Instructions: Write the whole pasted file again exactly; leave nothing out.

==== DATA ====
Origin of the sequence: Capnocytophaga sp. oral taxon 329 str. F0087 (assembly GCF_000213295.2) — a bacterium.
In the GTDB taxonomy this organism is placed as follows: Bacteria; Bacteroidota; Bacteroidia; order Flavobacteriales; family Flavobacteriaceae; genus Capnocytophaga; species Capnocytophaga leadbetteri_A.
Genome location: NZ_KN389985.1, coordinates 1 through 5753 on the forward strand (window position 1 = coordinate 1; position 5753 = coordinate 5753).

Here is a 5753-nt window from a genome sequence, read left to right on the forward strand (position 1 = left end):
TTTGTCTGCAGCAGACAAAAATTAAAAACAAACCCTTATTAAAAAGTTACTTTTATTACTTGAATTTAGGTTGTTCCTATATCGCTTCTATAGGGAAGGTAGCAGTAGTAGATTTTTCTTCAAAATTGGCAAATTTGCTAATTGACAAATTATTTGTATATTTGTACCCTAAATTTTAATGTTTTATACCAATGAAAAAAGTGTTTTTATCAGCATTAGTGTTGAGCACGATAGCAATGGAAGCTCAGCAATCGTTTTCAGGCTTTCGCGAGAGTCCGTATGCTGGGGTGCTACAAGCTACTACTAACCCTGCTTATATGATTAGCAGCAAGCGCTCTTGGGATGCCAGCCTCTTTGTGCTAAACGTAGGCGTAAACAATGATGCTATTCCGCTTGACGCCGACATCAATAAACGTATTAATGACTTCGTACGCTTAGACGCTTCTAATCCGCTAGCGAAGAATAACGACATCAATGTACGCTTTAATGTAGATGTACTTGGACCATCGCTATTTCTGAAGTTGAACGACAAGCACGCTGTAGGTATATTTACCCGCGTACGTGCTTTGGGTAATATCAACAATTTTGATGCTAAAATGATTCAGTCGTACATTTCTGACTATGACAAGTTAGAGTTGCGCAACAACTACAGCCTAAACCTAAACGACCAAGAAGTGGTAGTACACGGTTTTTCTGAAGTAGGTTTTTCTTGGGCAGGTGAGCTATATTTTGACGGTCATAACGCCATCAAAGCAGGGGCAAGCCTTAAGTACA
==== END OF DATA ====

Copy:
Origin of the sequence: Capnocytophaga sp. oral taxon 329 str. F0087 (assembly GCF_000213295.2) — a bacterium.
In the GTDB taxonomy this organism is placed as follows: Bacteria; Bacteroidota; Bacteroidia; order Flavobacteriales; family Flavobacteriaceae; genus Capnocytophaga; species Capnocytophaga leadbetteri_A.
Genome location: NZ_KN389985.1, coordinates 1 through 5753 on the forward strand (window position 1 = coordinate 1; position 5753 = coordinate 5753).

Here is a 5753-nt window from a genome sequence, read left to right on the forward strand (position 1 = left end):
TTTGTCTGCAGCAGACAAAAATTAAAAACAAACCCTTATTAAAAAGTTACTTTTATTACTTGAATTTAGGTTGTTCCTATATCGCTTCTATAGGGAAGGTAGCAGTAGTAGATTTTTCTTCAAAATTGGCAAATTTGCTAATTGACAAATTATTTGTATATTTGTACCCTAAATTTTAATGTTTTATACCAATGAAAAAAGTGTTTTTATCAGCATTAGTGTTGAGCACGATAGCAATGGAAGCTCAGCAATCGTTTTCAGGCTTTCGCGAGAGTCCGTATGCTGGGGTGCTACAAGCTACTACTAACCCTGCTTATATGATTAGCAGCAAGCGCTCTTGGGATGCCAGCCTCTTTGTGCTAAACGTAGGCGTAAACAATGATGCTATTCCGCTTGACGCCGACATCAATAAACGTATTAATGACTTCGTACGCTTAGACGCTTCTAATCCGCTAGCGAAGAATAACGACATCAATGTACGCTTTAATGTAGATGTACTTGGACCATCGCTATTTCTGAAGTTGAACGACAAGCACGCTGTAGGTATATTTACCCGCGTACGTGCTTTGGGTAATATCAACAATTTTGATGCTAAAATGATTCAGTCGTACATTTCTGACTATGACAAGTTAGAGTTGCGCAACAACTACAGCCTAAACCTAAACGACCAAGAAGTGGTAGTACACGGTTTTTCTGAAGTAGGTTTTTCTTGGGCAGGTGAGCTATATTTTGACGGTCATAACGCCATCAAAGCAGGGGCAAGCCTTAAGTACA